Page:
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Posts Tagged ‘Woodland Trust’

Langley wood surfacing signage

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Due to some work which has to be carried out during the Summer months, the car park at Heartwood Forest will be closed over this period.

HW car park (002)

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Pack a picnic, a mat, some games and sun cream, and bring your picnic along together with your friends and family to invite a tree to tea.

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You can also sign up and collect your FREE ‘Take a Tree to Tea Fundraising Pack’.

Please note, booking is essential at Tring Park, but not at Heartwood Forest.

Food and drink will NOT be available on site, so please bring your own.

 

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Just a reminder that this Saturday we have the Heartwood Summer Festival, here at Heartwood Forest.

2017 festival flyer

There are all sorts of activities, from axe throwing to yoga! The fun starts at 11am. Other timings are in the programme below.

2017 Festival programme 1

The location of the festival within Heartwood Forest has changed – it is just off the all-ability route, at the top of the hill above the main car park.

 

 

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If you fancy a day out somewhere completely different to Heartwood Forest, why not visit Tring Park for the Family Festival? Tring Park is just behind the Natural History Museum in Tring, and shares a car park with the museum. It’s a stunning site, managed by the Woodland Trust, with open, rolling grassland (with grazing cows) and beautiful woodland walks too.

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Further to the previous blog post regarding the bluebells at Heartwood Forest, our monitoring of the woodland shows how well the woodland is recovering. Bluebells are coming back to the cordoned off damaged areas at an incredible rate, thanks to all those people who are helping the Woodland Trust to protect the bluebells by staying on the paths and encouraging others to do so. These are photographs taken at the same spot, within a protected area, two years apart with the second one being taken a week ago.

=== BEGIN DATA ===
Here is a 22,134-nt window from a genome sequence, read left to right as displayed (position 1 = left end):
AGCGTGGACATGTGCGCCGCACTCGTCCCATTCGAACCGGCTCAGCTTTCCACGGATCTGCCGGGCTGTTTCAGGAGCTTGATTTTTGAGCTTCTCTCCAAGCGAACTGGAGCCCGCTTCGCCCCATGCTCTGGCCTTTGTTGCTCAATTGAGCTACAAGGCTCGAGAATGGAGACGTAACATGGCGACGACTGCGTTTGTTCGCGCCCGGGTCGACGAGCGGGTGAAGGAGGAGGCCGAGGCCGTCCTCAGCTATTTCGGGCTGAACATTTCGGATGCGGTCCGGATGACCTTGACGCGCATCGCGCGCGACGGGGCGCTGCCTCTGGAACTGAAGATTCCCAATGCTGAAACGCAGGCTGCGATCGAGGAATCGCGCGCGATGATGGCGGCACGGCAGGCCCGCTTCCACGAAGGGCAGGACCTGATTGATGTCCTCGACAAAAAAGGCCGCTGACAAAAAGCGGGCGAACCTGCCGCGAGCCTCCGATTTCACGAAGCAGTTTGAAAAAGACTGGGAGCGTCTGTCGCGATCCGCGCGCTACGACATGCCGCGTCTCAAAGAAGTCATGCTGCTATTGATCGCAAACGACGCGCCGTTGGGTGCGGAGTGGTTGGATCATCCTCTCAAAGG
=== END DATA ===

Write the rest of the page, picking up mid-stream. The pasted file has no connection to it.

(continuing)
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New areas have been cordoned off this year, in the hope that they also can regenerate and recover, as, just a few years ago, they too were covered in bluebells.

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It is wonderful to see the ability that nature has to recover from the damage done to it, with the help and respect of the visitors to the woods, meaning that the spectacular sight of a mass of blue within our woods will be there for many years to come.

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The Woodland Trust has become aware of several companies offering photoshoots at Heartwood Forest in/amongst/with a backdrop of bluebells in the ancient woodland. While all visitors are welcome to come and enjoy the bluebell displays at this time of year, any professional photography is not permitted without written consent – this includes commissioned shoots of people or animals. Please be aware that Heartwood Forest is private land and that no professional photography is authorised without permission from the landowner. Individuals taking photographs for private use are of course permitted to do so – all visitors are asked to stick to designated paths to protect the bluebells and all dogs must be kept on a lead in these areas.

 

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